A guaranteed 2nd place soon became a battle to hold onto 3rd, and then 4th. Riders were coming back to me fast and the laps weren't ticking down fast enough. Fortunately, the officials showed some mercy and shortened the race by a lap. I was thankful and fortunate to stay in the top 5.

The bitter taste of the race was washed away by an awesome night in downtown Bastrop. The quaint streets and delicious food more than overcame whatever sulking I wanted to indulge in. Instead, the night was filled with good laughs, good friends, and plenty of smiles.

Check the work of the incredible Brice Hansen below:

Sunday - Reverse Course to Redemption (2nd)

Sunday began like Saturday. Coffee. Euro cyclocross. And a BIG Nalgene of water. Like a lot of water! Still feeling the effects of Saturday's heat, I was in a bit of debt on day 2. With similar temperatures, hydration and staying cool would be the number one priority.

After breakfast at Maxine's Cafe & Bakery, we rolled up to the course for recon and pre-race prep. The course itself was no different than the day before just in reverse. There was still plenty of pedaling to do along the way, but for the most part, there were a few more sections of recovery. I took no issue with that.

Photo by Brice Hansen

Rather than be patient for the first couple of laps, I came in with the game plan of going if/when Tristan made his move. After the opening lap, the group started to separate and there were just three of us at the front. Heading into one of the more technical sections of the course, I moved to second wheel to follow Tristan's wheel through the off-camber hips and turns. Eventually Tristan opened a gap on me too and I was left again to ride solo in second. Fortunately, I had prepared for the heat with an ice sock and a full bottle of water. And while I was better prepared to deal with the environmental adversity, that wasn't all that it took.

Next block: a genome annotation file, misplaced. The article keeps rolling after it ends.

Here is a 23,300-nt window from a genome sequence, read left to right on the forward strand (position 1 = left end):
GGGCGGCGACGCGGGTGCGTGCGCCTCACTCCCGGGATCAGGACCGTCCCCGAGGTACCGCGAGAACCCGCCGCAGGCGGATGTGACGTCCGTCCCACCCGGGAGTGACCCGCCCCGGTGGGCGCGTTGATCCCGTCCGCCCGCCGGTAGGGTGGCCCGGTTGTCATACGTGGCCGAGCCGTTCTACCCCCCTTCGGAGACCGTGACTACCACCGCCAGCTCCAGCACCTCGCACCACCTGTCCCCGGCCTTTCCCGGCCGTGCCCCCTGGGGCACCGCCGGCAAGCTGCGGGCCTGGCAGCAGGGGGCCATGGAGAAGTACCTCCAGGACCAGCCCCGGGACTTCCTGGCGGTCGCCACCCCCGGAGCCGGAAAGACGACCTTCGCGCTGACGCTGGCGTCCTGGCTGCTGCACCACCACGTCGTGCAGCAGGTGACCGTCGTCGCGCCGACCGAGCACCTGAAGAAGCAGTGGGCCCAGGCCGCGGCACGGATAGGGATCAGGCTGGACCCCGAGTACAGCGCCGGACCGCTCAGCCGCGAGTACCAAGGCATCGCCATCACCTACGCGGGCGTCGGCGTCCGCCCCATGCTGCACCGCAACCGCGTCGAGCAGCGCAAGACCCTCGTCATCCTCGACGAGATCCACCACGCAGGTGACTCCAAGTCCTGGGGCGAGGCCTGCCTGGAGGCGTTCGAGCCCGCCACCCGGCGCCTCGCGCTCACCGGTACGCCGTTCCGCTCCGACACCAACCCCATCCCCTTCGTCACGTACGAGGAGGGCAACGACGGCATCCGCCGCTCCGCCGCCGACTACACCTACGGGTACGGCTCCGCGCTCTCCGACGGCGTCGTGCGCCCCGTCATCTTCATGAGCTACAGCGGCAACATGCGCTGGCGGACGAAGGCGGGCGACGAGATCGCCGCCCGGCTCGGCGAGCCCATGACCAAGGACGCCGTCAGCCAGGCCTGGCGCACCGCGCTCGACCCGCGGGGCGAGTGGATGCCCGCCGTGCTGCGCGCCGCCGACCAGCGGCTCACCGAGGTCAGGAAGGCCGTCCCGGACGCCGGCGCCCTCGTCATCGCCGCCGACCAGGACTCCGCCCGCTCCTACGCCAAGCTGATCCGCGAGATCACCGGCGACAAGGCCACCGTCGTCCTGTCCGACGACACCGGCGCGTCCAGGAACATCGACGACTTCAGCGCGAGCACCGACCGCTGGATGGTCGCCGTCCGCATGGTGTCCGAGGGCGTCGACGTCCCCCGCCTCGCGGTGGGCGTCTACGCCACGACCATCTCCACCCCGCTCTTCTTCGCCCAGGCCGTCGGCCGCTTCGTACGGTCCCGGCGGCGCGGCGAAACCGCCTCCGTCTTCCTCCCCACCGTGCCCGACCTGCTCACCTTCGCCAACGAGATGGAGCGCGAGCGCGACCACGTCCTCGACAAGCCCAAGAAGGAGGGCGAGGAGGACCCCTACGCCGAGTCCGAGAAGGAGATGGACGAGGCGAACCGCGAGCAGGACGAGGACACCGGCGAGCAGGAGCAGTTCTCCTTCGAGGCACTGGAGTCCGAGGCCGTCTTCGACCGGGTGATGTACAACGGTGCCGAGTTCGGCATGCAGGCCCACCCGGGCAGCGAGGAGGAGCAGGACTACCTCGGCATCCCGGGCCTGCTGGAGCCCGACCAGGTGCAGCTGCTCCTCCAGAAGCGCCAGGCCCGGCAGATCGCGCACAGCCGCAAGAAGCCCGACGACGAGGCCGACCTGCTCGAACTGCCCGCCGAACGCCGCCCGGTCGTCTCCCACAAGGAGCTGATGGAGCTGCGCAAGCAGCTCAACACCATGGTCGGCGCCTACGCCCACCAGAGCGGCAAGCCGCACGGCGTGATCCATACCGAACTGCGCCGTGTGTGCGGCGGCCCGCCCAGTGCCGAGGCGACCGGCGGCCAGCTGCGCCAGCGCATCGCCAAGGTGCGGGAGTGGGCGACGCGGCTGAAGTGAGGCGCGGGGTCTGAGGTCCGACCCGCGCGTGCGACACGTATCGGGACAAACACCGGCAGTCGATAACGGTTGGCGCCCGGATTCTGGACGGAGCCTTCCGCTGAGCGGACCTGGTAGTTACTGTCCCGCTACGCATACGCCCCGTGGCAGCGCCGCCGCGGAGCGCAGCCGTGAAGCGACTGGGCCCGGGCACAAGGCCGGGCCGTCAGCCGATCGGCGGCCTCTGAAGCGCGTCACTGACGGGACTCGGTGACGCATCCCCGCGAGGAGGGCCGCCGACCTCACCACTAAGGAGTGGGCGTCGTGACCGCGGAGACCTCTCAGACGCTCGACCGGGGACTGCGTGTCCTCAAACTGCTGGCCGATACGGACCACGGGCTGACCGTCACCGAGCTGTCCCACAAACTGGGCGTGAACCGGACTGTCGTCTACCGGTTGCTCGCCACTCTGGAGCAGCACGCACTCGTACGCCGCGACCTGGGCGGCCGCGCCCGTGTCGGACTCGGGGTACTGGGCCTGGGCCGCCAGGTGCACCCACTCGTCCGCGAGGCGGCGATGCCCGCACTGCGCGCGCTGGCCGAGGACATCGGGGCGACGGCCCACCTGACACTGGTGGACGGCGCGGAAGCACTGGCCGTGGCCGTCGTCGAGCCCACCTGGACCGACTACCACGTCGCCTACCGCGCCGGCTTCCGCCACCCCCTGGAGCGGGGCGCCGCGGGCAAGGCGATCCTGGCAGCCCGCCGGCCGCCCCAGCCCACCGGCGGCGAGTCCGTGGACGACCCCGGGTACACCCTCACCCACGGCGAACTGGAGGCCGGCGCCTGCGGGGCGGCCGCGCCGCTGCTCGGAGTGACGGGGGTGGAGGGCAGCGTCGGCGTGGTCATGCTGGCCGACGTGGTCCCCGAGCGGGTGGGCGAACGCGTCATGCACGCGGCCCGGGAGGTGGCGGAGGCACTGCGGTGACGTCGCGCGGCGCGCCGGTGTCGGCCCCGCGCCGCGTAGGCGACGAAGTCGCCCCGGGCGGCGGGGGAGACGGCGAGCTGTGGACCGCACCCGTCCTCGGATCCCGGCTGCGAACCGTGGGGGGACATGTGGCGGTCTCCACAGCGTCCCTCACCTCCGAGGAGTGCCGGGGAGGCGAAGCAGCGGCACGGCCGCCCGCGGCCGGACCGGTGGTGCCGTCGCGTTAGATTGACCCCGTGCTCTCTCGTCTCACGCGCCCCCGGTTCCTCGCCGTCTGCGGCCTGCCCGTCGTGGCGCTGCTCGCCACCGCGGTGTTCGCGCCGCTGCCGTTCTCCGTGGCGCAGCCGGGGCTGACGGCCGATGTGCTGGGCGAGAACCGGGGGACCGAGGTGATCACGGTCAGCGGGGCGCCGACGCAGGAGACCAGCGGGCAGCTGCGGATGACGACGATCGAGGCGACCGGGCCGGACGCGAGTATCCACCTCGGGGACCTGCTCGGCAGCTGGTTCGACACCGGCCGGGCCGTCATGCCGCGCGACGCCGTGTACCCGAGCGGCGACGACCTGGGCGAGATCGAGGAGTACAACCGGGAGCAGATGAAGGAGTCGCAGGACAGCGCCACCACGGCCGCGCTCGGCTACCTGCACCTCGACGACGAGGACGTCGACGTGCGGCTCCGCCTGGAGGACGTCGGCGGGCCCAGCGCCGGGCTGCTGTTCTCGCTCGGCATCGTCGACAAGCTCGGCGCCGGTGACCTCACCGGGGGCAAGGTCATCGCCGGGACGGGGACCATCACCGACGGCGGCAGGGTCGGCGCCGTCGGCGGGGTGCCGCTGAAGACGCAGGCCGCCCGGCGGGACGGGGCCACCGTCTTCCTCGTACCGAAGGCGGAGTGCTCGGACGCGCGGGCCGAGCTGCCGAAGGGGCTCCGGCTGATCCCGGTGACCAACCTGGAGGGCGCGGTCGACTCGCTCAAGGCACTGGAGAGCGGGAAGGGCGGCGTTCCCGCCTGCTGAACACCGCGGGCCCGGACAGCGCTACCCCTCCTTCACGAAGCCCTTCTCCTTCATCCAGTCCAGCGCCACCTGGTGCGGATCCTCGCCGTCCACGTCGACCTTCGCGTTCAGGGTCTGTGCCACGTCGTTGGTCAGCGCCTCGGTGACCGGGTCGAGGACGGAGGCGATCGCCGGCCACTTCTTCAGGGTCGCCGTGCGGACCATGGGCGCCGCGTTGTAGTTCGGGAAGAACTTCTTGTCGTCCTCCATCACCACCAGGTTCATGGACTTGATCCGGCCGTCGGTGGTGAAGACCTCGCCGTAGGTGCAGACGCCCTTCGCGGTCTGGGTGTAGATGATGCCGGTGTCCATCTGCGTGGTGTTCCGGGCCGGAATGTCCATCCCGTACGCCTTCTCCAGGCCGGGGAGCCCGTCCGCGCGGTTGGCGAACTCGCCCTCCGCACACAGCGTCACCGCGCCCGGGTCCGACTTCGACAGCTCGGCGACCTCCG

Pedaling as best as I could, I was measuring my effort over the remaining laps, determined to push my body and stay in front of charging riders. Each time through the sandpit (read as: volleyball court), which was one of the few features on course, I told myself that I was going to ride the entire down and back section. But, try as I may, I was never able to nail the second half of the sandpit. Stretch that over an hour and it becomes both mentally and physically tiring. Moreover, it also became a section where I would consistently lose time on first place. 

I say this at ever clinic I coach, "in the race, you should do what you can do 100% of the time." I was trying to challenge myself in the race and test my abilities to ride a difficult section. However, there comes a point of diminishing returns, and I resorted to running half of the sand section. I was losing time, yes. But I was keeping my bike clean and diminished the risk of crashing.

The officials and timing chip operators tried to prolong the suffering, adding an extra lap to the men's race. I had planned to start going all in with 2 laps to go, really pushing the pace when and where I could. Do to the error in counting, I actually had to do it with 3 laps to go, and I managed to have enough in the tank to hold off a charging Jeff Parks (Bicycle Heaven/PVA) to finish in 2nd place.

This weekend it's back to UCI Cyclocross action in Baltimore, Maryland! The Charm City CX race is a classic in the MABRA calendar and one of my favorite races on the calendar. Stay tuned next week to read all about it!